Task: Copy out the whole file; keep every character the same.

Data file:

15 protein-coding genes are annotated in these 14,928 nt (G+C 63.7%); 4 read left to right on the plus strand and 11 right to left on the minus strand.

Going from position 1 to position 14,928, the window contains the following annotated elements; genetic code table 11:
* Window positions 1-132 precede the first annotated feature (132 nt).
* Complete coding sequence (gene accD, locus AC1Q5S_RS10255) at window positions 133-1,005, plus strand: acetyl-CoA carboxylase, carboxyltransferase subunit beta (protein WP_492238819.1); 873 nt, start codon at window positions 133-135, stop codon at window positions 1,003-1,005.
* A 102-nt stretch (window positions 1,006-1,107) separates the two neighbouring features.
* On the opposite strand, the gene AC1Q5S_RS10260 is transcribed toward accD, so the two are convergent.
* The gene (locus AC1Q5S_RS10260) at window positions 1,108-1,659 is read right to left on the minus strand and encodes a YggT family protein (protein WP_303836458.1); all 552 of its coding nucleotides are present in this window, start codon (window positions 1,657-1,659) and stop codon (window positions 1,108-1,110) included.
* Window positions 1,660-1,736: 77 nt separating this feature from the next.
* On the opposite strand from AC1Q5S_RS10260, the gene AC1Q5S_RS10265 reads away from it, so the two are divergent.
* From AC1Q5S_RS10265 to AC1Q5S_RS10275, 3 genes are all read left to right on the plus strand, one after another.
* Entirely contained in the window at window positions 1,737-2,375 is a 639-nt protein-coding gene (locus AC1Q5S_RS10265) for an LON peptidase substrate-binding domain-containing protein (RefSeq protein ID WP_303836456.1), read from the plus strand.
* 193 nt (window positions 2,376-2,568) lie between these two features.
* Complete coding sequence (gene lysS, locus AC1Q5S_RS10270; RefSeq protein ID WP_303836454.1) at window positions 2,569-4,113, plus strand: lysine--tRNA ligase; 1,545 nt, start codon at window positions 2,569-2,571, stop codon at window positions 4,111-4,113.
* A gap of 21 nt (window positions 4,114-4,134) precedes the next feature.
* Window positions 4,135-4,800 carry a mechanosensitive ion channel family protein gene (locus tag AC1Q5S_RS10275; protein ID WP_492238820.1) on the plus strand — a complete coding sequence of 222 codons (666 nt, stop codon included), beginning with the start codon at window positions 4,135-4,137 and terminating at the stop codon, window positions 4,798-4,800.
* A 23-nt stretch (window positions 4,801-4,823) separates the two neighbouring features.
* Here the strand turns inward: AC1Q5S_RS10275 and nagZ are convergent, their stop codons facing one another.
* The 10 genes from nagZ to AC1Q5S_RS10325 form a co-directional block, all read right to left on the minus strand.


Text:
15 protein-coding genes are annotated in these 14,928 nt (G+C 63.7%); 4 read left to right on the plus strand and 11 right to left on the minus strand.

Going from position 1 to position 14,928, the window contains the following annotated elements; genetic code table 11:
* Window positions 1-132 precede the first annotated feature (132 nt).
* Complete coding sequence (gene accD, locus AC1Q5S_RS10255) at window positions 133-1,005, plus strand: acetyl-CoA carboxylase, carboxyltransferase subunit beta (protein WP_492238819.1); 873 nt, start codon at window positions 133-135, stop codon at window positions 1,003-1,005.
* A 102-nt stretch (window positions 1,006-1,107) separates the two neighbouring features.
* On the opposite strand, the gene AC1Q5S_RS10260 is transcribed toward accD, so the two are convergent.
* The gene (locus AC1Q5S_RS10260) at window positions 1,108-1,659 is read right to left on the minus strand and encodes a YggT family protein (protein WP_303836458.1); all 552 of its coding nucleotides are present in this window, start codon (window positions 1,657-1,659) and stop codon (window positions 1,108-1,110) included.
* Window positions 1,660-1,736: 77 nt separating this feature from the next.
* On the opposite strand from AC1Q5S_RS10260, the gene AC1Q5S_RS10265 reads away from it, so the two are divergent.
* From AC1Q5S_RS10265 to AC1Q5S_RS10275, 3 genes are all read left to right on the plus strand, one after another.
* Entirely contained in the window at window positions 1,737-2,375 is a 639-nt protein-coding gene (locus AC1Q5S_RS10265) for an LON peptidase substrate-binding domain-containing protein (RefSeq protein ID WP_303836456.1), read from the plus strand.
* 193 nt (window positions 2,376-2,568) lie between these two features.
* Complete coding sequence (gene lysS, locus AC1Q5S_RS10270; RefSeq protein ID WP_303836454.1) at window positions 2,569-4,113, plus strand: lysine--tRNA ligase; 1,545 nt, start codon at window positions 2,569-2,571, stop codon at window positions 4,111-4,113.
* A gap of 21 nt (window positions 4,114-4,134) precedes the next feature.
* Window positions 4,135-4,800 carry a mechanosensitive ion channel family protein gene (locus tag AC1Q5S_RS10275; protein ID WP_492238820.1) on the plus strand — a complete coding sequence of 222 codons (666 nt, stop codon included), beginning with the start codon at window positions 4,135-4,137 and terminating at the stop codon, window positions 4,798-4,800.
* A 23-nt stretch (window positions 4,801-4,823) separates the two neighbouring features.
* Here the strand turns inward: AC1Q5S_RS10275 and nagZ are convergent, their stop codons facing one another.
* The 10 genes from nagZ to AC1Q5S_RS10325 form a co-directional block, all read right to left on the minus strand.